2. Vocal displays (≈ Goffman’s ‘response cries’, Kockelman’s ‘interjections’ — I’m not sure whether ‘display’ is the best term here)
These are vocalisations typically produced as indexical signs of emotion, effort, evaluation. They are presented not so much depictions of events as responses to events. Examples include strain grunts, pain cries, yawns, interjections of disgust, vocal signs of cognitive effort, etc. For Goffman these would present themselves more as “giving off” than “giving” information, though of course precisely this opens up the possibility for people to use them to do other things ostensibly off record. In Peircean terms, their mode of signification is primarily indexical. For instance, the phonetic form of a strain grunt does not itself present a resemblance to its ascribed meaning of ‘effort’ — it indexically shows that effort. Like all signs, vocal displays may also have symbolic and iconic properties.
I’m trying to be careful here in saying that vocal displays are “typically produced as indexical signs”. An inbreath or a click sound can be ‘merely’ an index of the physical process of preparing to speak, involuntarily produced; but that it regularly occurs in this indexical relationship means that we can also use it in a more controlled way to display imminent speakership, and therefore do interactional work. Likewise, something like um can be ‘merely’ an index of the cognitive process of starting to formulate a turn but not being ready to speak yet; but that it regularly occurs in this function makes it possible for us to do interactional work with it, for instance, buy ourselves time at interactionally fraught moments (Clark & Fox Tree 2003).
(Non)lexicality is an orthogonal issue
These two groups, vocal depictions and vocal displays, are united at least in being treated as marginalia in the subjective sense (Dingemanse 2017). They are also less word-like than run-of-the-mill lexical items, which may justify grouping them together as “vocalisations”. But I wouldn’t want to call them “non-lexical” across the board.
The reason is that lexicality is an orthogonal matter. Lexicality is a graded property (something can be more or less lexical) and it runs through both groups: in both, we have fully conventionalised lexical items like ideophones or the word “um” ; and items that are less clearly conventionalised and linguistically integrated, like the vocal depiction “pa da PUM” or a vocal display like an inbreath. And there are going to be lots of intermediate forms as well.
A final point. There are yet other things that have been called “nonlexical” or variations thereof, that may or may not be groupable with either of these two broad categories. For instance, Schegloff has described the interjection Huh?, used to initiate repair, as a “virtually pre-lexical grunt” (Schegloff 1997). Comparative interactional linguistic research has since shown that many languages have an interjection of this kind, and while it may not be the most prototypical lexical item, it certainly is a word rather than a grunt: it is integrated in terms of phonology and interrogative prosody, and despite strong commonalities, its form is language-specific enough that it has to be learned. Likewise, Nigel Ward has an interesting line of work on continuers, backchannels and the like, which he calls “nonlexical conversational sounds”. Here, too, I think the claim of nonlexicality is too strong.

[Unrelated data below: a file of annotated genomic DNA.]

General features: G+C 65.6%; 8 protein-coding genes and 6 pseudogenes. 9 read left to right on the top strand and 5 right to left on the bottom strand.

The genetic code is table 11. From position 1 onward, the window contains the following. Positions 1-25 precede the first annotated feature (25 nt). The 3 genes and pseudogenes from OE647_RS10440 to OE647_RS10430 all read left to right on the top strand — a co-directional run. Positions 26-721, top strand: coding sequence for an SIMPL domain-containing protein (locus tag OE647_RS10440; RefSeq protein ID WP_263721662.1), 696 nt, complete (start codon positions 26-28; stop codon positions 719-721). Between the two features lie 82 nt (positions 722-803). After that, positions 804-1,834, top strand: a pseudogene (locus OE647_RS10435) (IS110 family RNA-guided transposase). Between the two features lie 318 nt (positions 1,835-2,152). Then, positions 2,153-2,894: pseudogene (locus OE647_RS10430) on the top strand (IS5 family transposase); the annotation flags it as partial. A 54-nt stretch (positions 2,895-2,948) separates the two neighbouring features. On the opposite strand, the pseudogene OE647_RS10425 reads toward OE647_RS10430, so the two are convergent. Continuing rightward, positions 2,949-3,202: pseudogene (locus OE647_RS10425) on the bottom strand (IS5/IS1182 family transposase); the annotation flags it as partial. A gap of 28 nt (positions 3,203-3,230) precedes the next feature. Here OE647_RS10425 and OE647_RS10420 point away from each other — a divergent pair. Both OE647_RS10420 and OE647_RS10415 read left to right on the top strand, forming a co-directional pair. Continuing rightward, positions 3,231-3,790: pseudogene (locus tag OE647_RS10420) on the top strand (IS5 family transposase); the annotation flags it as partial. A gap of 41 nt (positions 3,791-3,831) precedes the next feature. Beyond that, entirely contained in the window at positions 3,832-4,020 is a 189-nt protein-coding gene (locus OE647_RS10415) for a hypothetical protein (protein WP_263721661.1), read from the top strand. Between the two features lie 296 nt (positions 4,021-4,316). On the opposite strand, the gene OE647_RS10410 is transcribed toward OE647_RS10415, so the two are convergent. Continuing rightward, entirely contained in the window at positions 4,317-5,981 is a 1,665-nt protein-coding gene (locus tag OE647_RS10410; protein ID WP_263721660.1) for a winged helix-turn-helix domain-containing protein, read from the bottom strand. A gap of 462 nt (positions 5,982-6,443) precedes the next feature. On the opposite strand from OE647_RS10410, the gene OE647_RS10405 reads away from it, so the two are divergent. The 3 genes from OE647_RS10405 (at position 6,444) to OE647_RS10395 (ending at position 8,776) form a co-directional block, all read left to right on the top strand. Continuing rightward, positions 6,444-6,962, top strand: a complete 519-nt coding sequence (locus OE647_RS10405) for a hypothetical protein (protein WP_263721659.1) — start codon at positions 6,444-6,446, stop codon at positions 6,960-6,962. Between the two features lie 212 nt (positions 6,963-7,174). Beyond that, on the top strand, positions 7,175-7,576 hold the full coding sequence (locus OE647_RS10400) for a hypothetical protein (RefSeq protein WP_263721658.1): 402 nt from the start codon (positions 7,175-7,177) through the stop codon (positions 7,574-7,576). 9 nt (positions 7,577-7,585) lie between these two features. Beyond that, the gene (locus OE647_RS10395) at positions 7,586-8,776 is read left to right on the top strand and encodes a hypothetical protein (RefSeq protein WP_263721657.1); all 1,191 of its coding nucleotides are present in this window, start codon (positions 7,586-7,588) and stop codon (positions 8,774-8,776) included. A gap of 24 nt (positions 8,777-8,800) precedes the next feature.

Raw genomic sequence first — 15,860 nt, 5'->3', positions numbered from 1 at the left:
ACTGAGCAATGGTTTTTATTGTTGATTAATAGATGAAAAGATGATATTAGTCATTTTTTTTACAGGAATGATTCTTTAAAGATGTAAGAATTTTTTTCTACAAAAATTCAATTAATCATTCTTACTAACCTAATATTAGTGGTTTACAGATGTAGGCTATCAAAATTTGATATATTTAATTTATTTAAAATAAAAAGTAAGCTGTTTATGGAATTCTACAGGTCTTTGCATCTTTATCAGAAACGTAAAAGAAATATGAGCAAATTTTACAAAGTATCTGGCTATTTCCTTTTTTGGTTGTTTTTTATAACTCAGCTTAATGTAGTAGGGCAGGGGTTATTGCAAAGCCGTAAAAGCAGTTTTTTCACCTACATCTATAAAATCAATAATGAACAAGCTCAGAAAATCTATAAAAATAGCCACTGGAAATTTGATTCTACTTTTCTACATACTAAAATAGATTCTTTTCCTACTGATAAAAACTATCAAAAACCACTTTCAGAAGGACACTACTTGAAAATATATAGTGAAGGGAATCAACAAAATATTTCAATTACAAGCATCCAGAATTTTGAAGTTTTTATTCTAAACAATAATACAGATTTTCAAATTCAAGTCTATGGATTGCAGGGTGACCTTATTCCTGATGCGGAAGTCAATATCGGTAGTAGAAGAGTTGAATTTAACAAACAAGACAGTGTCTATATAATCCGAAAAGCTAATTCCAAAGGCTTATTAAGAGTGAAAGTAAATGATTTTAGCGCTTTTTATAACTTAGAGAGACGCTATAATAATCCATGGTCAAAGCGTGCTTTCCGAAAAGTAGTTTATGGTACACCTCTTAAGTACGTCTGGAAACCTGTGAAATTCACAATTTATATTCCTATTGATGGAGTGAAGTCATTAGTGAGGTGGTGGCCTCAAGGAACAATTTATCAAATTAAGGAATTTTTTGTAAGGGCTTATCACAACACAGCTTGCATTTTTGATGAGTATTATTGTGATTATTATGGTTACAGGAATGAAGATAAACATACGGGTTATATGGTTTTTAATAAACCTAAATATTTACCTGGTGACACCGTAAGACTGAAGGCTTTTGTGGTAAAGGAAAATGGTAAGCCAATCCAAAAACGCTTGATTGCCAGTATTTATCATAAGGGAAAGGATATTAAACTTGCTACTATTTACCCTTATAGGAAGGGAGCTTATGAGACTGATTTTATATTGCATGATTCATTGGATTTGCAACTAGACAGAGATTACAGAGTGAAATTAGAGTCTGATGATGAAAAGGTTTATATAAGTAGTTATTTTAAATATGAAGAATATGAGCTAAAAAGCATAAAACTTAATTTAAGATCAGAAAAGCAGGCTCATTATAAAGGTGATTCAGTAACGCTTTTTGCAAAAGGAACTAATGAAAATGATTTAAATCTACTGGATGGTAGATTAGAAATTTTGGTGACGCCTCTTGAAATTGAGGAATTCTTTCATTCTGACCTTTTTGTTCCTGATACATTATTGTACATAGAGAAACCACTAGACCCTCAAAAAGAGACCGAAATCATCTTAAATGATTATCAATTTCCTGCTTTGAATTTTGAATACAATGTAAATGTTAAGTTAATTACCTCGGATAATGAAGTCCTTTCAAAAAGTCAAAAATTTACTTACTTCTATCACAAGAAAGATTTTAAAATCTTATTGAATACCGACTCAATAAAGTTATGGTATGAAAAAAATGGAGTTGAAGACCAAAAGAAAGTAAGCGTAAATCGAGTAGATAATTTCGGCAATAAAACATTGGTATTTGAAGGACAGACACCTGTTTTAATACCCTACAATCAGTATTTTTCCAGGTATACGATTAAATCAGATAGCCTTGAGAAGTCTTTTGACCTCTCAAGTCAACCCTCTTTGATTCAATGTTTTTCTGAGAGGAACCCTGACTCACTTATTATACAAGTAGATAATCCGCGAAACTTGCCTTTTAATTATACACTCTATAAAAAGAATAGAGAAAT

Some of these items may be close to the vocal displays above, a link that is alluring because they don’t sound like many other words. But I would hesitate to identify them with response cries, exclamations or grunts; as I have argued elsewhere, perhaps their peculiar shapes are not so much because they originate as involuntary grunts, but because they are optimally adapted to the exigencies of conversation (as we have argued in detail for “Huh?”). That topic is at the core of my newest research project on Elementary particles of conversation. More about that on some other occassion.
- Akita, Kimi, and Mark Dingemanse. 2019. “Ideophones (Mimetics, Expressives).” In: Oxford Research Encyclopedia of Linguistics. Preprint: https://ling.auf.net/lingbuzz/004347
- Clark, Herbert H., and Jean E. Fox Tree. 2002. “Using Uh and Um in Spontaneous Speaking.” Cognition 84: 73–111.
- Dingemanse, Mark. 2014. “Making New Ideophones in Siwu: Creative Depiction in Conversation.” Pragmatics and Society 5 (3): 384–405. https://doi.org/10.1075/ps.5.3.04din.
- Keevallik, Leelo. 2010. “Bodily Quoting in Dance Correction.” Research on Language & Social Interaction 43 (4): 401–26. https://doi.org/10.1080/08351813.2010.518065.
- Keevallik, Leelo. 2014. “Turn Organization and Bodily-Vocal Demonstrations.” Journal of Pragmatics, A body of resources – CA studies of social conduct, 65 (May): 103–20. https://doi.org/10.1016/j.pragma.2014.01.008.
- Kockelman, Paul. 2003. “The Meanings of Interjections in Q’eqchi’ Maya: From Emotive Reaction to Social and Discursive Action.” Current Anthropology 44 (4): 467–97.
- Mihas, Elena. 2013. “Composite Ideophone-Gesture Utterances in the Ashéninka Perené ‘Community of Practice’, an Amazonian Arawak Society from Central-Eastern Peru.” Gesture 13 (1): 28–62. https://doi.org/10.1075/gest.13.1.02mih.
- Ogden, Richard. 2013. “Clicks and Percussives in English Conversation.” Journal of the International Phonetic Association 43 (3): 299–320. https://doi.org/10.1017/S0025100313000224.